April 12, 2020
For the last month, I’ve been receiving emails from the US Embassy in Bucharest: health alerts, travel advisories, and increased warnings to return to the United States, unless I’m prepared to “remain abroad for an indefinite period.” Then, a few days ago, the inevitable came: Commercial flights to and from the U.S. have been suspended.
It’s day 29 of social isolation, and I’m currently writing this from our office–the place I’ve turned into my journalism “classroom” for the last four weeks. The windows are open, the birds are chirping, and the warm sun is streaming in; though all I can focus on is the fact that someone in the neighborhood is playing La Bouche’s 1995 hit “Be my Lover.” Loudly.
Friday, March 27th, 2020
Last night, my husband and I spent some time looking out the window. All around us, apartment buildings were full of light. Even the old, gray Communist block down the street–the one I assumed was condemned–had suddenly sprung to life.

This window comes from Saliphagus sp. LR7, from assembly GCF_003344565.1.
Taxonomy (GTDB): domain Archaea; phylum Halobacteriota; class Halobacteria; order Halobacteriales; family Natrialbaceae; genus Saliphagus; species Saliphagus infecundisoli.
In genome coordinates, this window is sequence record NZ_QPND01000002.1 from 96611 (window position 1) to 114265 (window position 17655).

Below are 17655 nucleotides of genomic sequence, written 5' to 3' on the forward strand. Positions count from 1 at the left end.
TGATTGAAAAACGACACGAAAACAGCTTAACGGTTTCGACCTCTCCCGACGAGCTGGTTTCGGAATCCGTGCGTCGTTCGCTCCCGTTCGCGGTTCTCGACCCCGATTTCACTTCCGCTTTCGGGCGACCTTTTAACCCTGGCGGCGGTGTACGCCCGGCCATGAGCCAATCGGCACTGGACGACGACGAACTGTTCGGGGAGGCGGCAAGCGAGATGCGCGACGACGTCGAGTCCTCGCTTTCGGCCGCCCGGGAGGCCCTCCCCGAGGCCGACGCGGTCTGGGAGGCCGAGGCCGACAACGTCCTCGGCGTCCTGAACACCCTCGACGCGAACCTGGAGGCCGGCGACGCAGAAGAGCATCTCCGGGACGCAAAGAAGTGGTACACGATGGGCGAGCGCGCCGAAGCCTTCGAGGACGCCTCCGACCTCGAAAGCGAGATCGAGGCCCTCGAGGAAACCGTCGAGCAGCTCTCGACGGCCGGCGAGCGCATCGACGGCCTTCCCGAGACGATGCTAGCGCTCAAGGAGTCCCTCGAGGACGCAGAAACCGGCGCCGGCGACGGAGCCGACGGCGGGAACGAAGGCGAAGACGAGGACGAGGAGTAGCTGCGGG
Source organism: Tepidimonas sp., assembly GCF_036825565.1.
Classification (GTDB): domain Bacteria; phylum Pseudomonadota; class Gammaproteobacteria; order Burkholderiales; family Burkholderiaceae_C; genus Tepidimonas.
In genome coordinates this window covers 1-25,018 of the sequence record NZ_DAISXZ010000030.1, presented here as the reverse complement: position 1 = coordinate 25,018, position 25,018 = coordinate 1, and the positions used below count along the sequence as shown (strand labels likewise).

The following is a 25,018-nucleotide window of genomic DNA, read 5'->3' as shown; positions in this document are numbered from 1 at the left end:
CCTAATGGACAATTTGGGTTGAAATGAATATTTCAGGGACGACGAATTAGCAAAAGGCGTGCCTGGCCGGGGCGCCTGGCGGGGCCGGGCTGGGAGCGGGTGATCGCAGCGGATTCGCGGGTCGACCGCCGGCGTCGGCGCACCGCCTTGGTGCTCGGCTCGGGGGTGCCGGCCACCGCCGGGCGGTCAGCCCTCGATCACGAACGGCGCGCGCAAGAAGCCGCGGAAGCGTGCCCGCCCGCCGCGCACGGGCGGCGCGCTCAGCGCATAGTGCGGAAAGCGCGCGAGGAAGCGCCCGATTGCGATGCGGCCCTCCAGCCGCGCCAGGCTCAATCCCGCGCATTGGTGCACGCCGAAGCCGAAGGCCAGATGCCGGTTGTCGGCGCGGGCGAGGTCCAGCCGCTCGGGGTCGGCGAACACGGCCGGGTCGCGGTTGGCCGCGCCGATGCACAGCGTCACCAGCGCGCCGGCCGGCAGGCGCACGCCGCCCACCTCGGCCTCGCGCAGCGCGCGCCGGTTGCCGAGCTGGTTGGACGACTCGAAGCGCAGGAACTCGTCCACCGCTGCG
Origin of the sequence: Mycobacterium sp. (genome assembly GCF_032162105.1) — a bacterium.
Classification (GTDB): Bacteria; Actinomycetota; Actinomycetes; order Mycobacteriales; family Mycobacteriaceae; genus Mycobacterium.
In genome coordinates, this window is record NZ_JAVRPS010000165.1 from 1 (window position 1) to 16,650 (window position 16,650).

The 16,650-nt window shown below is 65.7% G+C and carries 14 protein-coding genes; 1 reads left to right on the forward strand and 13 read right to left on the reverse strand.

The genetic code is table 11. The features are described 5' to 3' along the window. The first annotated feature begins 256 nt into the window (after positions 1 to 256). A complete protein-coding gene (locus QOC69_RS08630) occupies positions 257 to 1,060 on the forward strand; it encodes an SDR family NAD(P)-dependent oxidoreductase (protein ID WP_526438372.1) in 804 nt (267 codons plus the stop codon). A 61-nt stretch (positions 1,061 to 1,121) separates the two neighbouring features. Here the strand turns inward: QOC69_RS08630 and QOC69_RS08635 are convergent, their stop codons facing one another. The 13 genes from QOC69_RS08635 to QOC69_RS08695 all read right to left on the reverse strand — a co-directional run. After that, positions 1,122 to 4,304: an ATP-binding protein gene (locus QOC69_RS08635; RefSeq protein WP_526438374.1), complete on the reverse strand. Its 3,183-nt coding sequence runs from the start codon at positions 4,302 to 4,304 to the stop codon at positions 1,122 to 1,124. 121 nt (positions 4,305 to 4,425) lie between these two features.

A man in his living room did squats. A woman folded laundry. We saw people cooking, eating. A couple danced in their kitchen.
I thought back to a few months earlier when Luke and I were on an Alfred Hitchcock kick. We watched “Rear Window,” and the whole time I kept thinking, Why doesn’t anyone just close their blinds?
Tuesday, March 24th, 2020
It’s day 8 of distance learning, day 11 of social distancing. At first, people were jokingly referring to this as “Corona-cation.” It was sunny and warm, and the first day of online teaching began with pancakes and coffee on the balcony. I believe my husband and I even toasted to the “time off.” A few days later, we found a Coronavirus playlist on Spotify. We made Aperol Spritzes and listened to “It’s the End of the Word as We Know it” by R.E.M.